I don’t know about you, but I often get frustrated in conversations when the other person simply will not slow down long enough to hear what I have to say.
On a number of occasions lately, I have had the opportunity to work through these types of conversations with other people. We both wanted to be heard, and both of us were talking.
In reflecting on the situations, I recall some things I learned as a practicing engineer. I remembered concepts from the physical world that paint a clear picture by way of analogy for how we can better connect and communicate with others.
Imagine that you have a sealed container of some kind. It could be a pressure cooker on the stove or a carbonated beverage bottle on a warm day. They both demonstrate my point.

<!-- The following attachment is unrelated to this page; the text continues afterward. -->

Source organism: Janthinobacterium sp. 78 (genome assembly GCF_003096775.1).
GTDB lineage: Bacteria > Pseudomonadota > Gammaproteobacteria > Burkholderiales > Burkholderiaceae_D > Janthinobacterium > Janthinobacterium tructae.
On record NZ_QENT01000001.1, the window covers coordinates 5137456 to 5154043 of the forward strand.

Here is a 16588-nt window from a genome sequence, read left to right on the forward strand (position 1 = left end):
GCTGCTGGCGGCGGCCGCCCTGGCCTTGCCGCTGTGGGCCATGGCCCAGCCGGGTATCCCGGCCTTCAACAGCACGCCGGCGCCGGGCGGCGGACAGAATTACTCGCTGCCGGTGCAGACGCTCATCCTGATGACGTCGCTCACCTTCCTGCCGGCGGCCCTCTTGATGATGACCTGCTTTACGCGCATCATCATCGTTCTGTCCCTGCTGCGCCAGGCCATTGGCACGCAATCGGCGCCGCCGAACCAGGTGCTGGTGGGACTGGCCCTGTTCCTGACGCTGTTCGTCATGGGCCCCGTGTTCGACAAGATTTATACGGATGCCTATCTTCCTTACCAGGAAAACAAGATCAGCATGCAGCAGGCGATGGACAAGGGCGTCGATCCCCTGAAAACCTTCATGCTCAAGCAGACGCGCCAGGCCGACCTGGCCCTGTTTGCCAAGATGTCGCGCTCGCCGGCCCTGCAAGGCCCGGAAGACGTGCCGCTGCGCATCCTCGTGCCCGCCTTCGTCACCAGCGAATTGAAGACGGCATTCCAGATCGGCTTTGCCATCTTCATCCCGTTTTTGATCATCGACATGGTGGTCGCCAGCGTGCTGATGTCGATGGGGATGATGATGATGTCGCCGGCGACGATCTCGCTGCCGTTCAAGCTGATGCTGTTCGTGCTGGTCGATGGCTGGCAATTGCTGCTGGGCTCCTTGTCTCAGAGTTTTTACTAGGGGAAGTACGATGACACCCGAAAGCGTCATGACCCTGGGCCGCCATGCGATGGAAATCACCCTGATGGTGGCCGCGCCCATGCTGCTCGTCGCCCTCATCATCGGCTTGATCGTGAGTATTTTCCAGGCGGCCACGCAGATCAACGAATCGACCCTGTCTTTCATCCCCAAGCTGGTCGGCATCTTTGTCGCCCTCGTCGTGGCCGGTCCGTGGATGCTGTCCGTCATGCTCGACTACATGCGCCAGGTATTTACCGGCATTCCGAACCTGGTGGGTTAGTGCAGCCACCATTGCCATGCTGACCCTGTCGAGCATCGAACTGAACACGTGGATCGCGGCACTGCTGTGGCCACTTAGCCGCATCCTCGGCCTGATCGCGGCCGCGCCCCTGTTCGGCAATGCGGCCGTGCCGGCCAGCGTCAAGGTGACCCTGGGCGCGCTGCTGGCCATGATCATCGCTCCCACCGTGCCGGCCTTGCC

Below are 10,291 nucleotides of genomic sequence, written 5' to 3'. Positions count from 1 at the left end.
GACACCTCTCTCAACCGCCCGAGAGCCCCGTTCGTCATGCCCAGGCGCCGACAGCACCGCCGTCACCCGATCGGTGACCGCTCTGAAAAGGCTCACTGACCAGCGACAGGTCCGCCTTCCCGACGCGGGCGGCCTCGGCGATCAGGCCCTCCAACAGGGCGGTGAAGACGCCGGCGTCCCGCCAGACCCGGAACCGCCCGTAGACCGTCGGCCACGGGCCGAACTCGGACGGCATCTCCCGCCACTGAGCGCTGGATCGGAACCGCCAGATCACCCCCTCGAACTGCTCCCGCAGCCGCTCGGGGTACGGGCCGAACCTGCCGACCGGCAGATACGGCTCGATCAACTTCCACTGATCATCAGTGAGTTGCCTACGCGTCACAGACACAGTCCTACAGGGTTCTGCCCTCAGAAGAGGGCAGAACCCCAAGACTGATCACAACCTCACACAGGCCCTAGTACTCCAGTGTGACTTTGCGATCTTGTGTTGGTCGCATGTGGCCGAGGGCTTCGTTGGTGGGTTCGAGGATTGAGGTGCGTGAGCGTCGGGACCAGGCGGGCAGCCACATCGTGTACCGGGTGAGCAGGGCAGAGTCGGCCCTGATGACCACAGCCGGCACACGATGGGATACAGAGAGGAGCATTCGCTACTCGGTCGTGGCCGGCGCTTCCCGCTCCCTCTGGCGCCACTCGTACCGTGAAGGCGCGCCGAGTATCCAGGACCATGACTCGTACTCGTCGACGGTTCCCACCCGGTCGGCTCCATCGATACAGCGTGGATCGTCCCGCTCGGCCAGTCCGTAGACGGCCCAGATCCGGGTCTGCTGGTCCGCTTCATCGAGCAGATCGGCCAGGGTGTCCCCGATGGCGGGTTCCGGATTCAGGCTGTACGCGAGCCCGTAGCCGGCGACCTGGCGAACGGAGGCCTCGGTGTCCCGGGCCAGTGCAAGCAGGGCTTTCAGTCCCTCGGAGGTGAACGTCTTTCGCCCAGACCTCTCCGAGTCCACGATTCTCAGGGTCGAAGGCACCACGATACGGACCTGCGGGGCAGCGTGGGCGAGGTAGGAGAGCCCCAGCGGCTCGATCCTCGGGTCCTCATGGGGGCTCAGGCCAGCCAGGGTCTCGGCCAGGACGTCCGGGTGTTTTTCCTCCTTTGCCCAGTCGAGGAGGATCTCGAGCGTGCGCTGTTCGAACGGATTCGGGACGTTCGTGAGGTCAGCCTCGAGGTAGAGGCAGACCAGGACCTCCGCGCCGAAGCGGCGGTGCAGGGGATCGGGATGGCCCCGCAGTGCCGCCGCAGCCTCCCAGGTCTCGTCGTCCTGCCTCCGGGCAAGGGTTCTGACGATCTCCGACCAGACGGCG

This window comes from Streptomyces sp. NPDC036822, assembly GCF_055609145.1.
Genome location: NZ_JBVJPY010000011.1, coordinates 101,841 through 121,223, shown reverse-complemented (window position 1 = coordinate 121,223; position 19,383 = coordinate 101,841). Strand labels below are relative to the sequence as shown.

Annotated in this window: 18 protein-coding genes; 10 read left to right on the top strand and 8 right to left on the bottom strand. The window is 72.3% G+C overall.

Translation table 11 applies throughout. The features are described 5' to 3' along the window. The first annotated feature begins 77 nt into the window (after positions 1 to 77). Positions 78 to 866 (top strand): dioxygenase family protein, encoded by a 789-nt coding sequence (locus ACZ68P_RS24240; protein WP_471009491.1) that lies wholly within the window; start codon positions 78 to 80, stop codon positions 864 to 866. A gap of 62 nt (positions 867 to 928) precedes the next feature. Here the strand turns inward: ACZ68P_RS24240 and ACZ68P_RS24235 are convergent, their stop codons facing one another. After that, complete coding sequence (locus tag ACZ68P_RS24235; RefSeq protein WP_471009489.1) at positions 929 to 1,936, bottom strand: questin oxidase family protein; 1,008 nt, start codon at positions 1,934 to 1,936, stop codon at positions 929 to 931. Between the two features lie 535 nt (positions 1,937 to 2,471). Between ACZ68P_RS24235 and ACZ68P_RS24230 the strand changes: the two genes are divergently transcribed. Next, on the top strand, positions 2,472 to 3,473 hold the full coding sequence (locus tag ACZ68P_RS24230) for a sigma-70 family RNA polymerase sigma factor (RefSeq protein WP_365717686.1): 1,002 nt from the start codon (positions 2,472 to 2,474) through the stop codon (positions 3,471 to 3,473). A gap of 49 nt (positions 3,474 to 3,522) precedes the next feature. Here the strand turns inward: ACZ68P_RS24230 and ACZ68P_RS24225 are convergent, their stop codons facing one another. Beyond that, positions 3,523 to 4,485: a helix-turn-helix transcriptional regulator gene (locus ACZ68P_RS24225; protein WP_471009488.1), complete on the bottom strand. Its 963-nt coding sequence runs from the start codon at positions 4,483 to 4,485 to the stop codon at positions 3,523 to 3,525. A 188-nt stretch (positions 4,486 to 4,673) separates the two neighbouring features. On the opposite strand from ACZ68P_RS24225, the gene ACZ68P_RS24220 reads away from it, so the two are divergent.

The sealed container has pressure in it greater than the pressure exerted on it by the environment. As a result, venting the container causes the liquid inside to vent out of the container.
If you want to put something new into the container, you can either let what’s inside it vent to reduce the pressure before pouring in the new contents or you can push the new contents in at a high pressure.
The first approach takes a little patience, but it doesn’t take much energy.
The second approach can seem faster in the moment, but it takes lots of energy and it creates the risk of rupturing the container.
I think that people are sort of like the containers in my example above.
When they have pent up emotional pressure inside (anger, frustration, pain, etc.), they have to vent what’s inside of them before they can receive any new information. They have to be heard and understood before they are ready to hear and understand.
Keeping this thought in mind, here’s a communication tip for you. The next time you are confronted by a really agitated person, give them a chance to vent before you attempt to deliver your message. Once they relieve the pressure inside of themselves, they just might be willing to listen to what you have to say.